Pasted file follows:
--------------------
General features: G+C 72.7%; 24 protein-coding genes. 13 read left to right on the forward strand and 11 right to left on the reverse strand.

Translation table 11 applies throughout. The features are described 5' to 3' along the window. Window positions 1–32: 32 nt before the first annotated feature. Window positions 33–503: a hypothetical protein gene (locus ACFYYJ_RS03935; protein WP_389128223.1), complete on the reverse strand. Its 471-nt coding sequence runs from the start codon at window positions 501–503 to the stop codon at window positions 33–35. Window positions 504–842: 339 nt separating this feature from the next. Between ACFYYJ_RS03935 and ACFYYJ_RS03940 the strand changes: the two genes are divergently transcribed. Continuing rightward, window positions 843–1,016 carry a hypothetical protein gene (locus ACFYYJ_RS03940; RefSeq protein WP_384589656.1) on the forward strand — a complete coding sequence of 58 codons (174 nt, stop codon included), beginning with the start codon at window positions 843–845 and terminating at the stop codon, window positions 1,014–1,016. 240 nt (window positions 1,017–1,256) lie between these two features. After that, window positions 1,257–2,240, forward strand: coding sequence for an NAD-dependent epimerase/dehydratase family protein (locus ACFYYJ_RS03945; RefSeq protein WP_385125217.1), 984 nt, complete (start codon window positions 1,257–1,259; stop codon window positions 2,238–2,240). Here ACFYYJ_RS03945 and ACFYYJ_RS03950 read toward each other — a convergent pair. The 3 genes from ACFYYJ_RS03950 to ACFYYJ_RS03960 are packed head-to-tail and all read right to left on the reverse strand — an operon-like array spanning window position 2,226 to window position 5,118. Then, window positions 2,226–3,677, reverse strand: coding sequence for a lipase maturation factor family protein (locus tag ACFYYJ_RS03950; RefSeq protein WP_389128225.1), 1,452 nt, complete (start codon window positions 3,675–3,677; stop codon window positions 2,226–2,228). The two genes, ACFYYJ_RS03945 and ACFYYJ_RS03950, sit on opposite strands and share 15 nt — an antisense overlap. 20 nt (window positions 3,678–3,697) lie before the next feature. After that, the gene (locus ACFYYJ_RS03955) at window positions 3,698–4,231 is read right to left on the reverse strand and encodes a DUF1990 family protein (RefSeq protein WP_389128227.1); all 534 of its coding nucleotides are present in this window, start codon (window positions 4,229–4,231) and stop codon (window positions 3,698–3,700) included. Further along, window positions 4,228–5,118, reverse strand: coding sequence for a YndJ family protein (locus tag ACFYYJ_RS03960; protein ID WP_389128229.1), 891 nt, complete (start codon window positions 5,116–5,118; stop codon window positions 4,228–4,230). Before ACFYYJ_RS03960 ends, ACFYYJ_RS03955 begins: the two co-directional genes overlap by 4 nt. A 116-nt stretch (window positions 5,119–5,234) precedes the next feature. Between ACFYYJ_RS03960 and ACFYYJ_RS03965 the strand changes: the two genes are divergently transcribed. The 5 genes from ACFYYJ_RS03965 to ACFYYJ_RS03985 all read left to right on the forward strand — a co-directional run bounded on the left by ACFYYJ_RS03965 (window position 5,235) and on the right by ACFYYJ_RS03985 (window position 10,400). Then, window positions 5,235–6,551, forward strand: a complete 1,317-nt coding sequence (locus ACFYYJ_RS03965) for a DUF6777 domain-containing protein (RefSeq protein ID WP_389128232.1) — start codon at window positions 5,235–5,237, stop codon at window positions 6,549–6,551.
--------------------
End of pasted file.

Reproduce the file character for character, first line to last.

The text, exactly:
General features: G+C 72.7%; 24 protein-coding genes. 13 read left to right on the forward strand and 11 right to left on the reverse strand.

Translation table 11 applies throughout. The features are described 5' to 3' along the window. Window positions 1–32: 32 nt before the first annotated feature. Window positions 33–503: a hypothetical protein gene (locus ACFYYJ_RS03935; protein WP_389128223.1), complete on the reverse strand. Its 471-nt coding sequence runs from the start codon at window positions 501–503 to the stop codon at window positions 33–35. Window positions 504–842: 339 nt separating this feature from the next. Between ACFYYJ_RS03935 and ACFYYJ_RS03940 the strand changes: the two genes are divergently transcribed. Continuing rightward, window positions 843–1,016 carry a hypothetical protein gene (locus ACFYYJ_RS03940; RefSeq protein WP_384589656.1) on the forward strand — a complete coding sequence of 58 codons (174 nt, stop codon included), beginning with the start codon at window positions 843–845 and terminating at the stop codon, window positions 1,014–1,016. 240 nt (window positions 1,017–1,256) lie between these two features. After that, window positions 1,257–2,240, forward strand: coding sequence for an NAD-dependent epimerase/dehydratase family protein (locus ACFYYJ_RS03945; RefSeq protein WP_385125217.1), 984 nt, complete (start codon window positions 1,257–1,259; stop codon window positions 2,238–2,240). Here ACFYYJ_RS03945 and ACFYYJ_RS03950 read toward each other — a convergent pair. The 3 genes from ACFYYJ_RS03950 to ACFYYJ_RS03960 are packed head-to-tail and all read right to left on the reverse strand — an operon-like array spanning window position 2,226 to window position 5,118. Then, window positions 2,226–3,677, reverse strand: coding sequence for a lipase maturation factor family protein (locus tag ACFYYJ_RS03950; RefSeq protein WP_389128225.1), 1,452 nt, complete (start codon window positions 3,675–3,677; stop codon window positions 2,226–2,228). The two genes, ACFYYJ_RS03945 and ACFYYJ_RS03950, sit on opposite strands and share 15 nt — an antisense overlap. 20 nt (window positions 3,678–3,697) lie before the next feature. After that, the gene (locus ACFYYJ_RS03955) at window positions 3,698–4,231 is read right to left on the reverse strand and encodes a DUF1990 family protein (RefSeq protein WP_389128227.1); all 534 of its coding nucleotides are present in this window, start codon (window positions 4,229–4,231) and stop codon (window positions 3,698–3,700) included. Further along, window positions 4,228–5,118, reverse strand: coding sequence for a YndJ family protein (locus tag ACFYYJ_RS03960; protein ID WP_389128229.1), 891 nt, complete (start codon window positions 5,116–5,118; stop codon window positions 4,228–4,230). Before ACFYYJ_RS03960 ends, ACFYYJ_RS03955 begins: the two co-directional genes overlap by 4 nt. A 116-nt stretch (window positions 5,119–5,234) precedes the next feature. Between ACFYYJ_RS03960 and ACFYYJ_RS03965 the strand changes: the two genes are divergently transcribed. The 5 genes from ACFYYJ_RS03965 to ACFYYJ_RS03985 all read left to right on the forward strand — a co-directional run bounded on the left by ACFYYJ_RS03965 (window position 5,235) and on the right by ACFYYJ_RS03985 (window position 10,400). Then, window positions 5,235–6,551, forward strand: a complete 1,317-nt coding sequence (locus ACFYYJ_RS03965) for a DUF6777 domain-containing protein (RefSeq protein ID WP_389128232.1) — start codon at window positions 5,235–5,237, stop codon at window positions 6,549–6,551.